By Phillip Molnar, San Diego Union Tribune
Reporter Phillip Molnar moved to San Diego from Monterey. He moved into a 300-square-foot apartment that costs $1,100 a month.
I didn’t cry while searching for a San Diego apartment, but I came close.
Moving to the city on a Sunday night, I had a five-day reservation at a Motel 6 and needed to find an apartment fast. I also had my 6-year-old tabby cat with me and a new job as real estate reporter for the San Diego Union-Tribune to start the next day.
I was fairly confident I’d find a place quickly because in the last decade I had managed to get apartments in London, Chicago, San Francisco, New York City, rural New Jersey, Northeast Pennsylvania and, most recently, Monterey.
Not only did San Diego turn out to be the most difficult, it made me change nearly everything I thought I wanted.
My criteria was a one-bedroom apartment near the beach that allows cats, a rent of no more than $1,200 and was fairly close to work.
To say the least, I stayed at the Motel 6 longer than expected.
Ignorance of what neighborhood I was in most of the time was exacerbated only by a rental market that has seen prices increase — up to 6 percent in the last 12 months — and vacancy rates plummet.
The average rent in San Diego for a one-bedroom unit is $1,460 a month, according to the San Diego County Apartment Association, and the city has a low vacancy rate of 4.2 percent.
The county as a whole is fairly similar, says MarketPointe Realty Advisors, which conducts a wider rental survey of large apartment complexes. County studios rented for an average $1,301 a month in September and a one bedroom was $1,401. Out of 129,706 apartments in the MarketPointe study, 3,669 were vacant.
It took just two days for me to fight against every thrifty bone in my body to increase what I would spend from $1,250 to $1,300 to $1,350.
The first apartment I saw was a dive in North Park for $1,295 a month that looked like it was about to collapse. Its floorboards were warped, all the appliances looked at least 30 years old (and not in a cool, charming way) and it was boiling hot inside. Still, three people showed up to see it in the 15 minutes I was there.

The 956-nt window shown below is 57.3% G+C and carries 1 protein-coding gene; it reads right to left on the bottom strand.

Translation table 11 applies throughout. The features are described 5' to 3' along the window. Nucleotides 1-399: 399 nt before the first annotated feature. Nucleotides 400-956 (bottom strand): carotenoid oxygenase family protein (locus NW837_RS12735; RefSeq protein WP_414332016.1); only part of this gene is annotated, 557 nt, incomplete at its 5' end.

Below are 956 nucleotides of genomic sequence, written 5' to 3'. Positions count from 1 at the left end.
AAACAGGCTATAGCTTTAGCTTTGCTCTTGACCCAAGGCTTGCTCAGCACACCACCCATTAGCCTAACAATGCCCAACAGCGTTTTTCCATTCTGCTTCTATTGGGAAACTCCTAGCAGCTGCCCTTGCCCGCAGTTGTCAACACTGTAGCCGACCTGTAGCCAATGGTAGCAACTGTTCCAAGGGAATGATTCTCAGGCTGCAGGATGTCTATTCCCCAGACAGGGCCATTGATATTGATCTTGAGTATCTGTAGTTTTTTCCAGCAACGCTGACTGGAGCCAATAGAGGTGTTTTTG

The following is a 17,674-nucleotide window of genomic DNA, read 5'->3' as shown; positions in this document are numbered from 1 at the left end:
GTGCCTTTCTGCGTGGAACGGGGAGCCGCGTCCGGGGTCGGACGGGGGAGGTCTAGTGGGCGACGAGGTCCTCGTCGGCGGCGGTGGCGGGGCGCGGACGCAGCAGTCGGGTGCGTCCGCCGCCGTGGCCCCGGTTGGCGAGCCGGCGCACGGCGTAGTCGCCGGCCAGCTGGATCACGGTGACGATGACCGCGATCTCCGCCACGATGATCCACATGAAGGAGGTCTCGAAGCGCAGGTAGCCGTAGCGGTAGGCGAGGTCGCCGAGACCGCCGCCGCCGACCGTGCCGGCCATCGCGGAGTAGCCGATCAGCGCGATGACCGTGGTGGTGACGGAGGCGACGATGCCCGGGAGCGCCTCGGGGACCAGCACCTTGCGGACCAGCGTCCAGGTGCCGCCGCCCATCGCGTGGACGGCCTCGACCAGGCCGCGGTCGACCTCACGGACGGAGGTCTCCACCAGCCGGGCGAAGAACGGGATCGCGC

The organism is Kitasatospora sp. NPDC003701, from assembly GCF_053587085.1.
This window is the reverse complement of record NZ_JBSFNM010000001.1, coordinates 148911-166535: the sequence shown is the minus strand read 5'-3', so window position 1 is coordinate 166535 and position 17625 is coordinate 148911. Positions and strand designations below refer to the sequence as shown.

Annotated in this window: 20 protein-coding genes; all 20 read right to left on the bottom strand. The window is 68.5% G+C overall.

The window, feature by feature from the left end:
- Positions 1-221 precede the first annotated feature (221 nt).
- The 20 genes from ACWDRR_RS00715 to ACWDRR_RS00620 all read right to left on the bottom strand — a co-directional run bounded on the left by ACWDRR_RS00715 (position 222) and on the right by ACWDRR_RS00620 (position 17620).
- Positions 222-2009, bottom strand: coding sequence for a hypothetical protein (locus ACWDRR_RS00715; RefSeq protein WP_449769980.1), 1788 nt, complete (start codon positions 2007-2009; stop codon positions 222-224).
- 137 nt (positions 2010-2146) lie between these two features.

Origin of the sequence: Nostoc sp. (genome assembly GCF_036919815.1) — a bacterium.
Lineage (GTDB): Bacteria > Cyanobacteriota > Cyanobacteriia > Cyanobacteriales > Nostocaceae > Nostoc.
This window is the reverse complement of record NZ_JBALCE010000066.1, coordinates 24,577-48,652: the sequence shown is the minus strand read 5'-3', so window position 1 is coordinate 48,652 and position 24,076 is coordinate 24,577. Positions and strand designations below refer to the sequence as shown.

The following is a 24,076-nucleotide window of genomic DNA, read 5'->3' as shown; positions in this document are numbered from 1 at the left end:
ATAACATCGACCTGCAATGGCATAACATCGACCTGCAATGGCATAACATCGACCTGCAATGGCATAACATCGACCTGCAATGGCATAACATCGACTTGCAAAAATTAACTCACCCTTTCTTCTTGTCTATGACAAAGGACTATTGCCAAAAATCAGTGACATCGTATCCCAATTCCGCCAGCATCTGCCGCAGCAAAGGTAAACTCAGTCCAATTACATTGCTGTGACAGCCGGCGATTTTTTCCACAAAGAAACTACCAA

The next dozen or so apartments were pretty similar. If the inside of the place looked nice, it usually meant the neighbor was blasting music through thin walls. If the price fit my budget, the apartment was smack dab on a major intersection with no street parking. If it was perfect, the landlord didn’t allow cats.
I stayed up late into the night at the Motel 6 sifting through more and more postings on Craigslist, which had the most listings and updated more quickly than other sites I used — Apartment List, Padmapper, Apartments.com, Live Lovely. I even went old school and checked out the San Diego Union-Tribune rentals page.
As the search dragged on I began considering areas outside the city, like El Cajon, Lemon Grove, Chula Vista, National City and Imperial Beach. My goal of living near work or the beach had to be thrown out.
Yet, even those far away searches were pretty awful on Craigslist. A lot of posters did not put an address, only had one terrible picture, and I could waste a whole night driving out there. Plus, it wasn’t nearly as cheap as I had hoped.
The worst night was when a co-worker and I drove around Bankers Hill calling every apartment building we saw. Out of at least 10 calls, only one called back. And it was selling condos — not renting.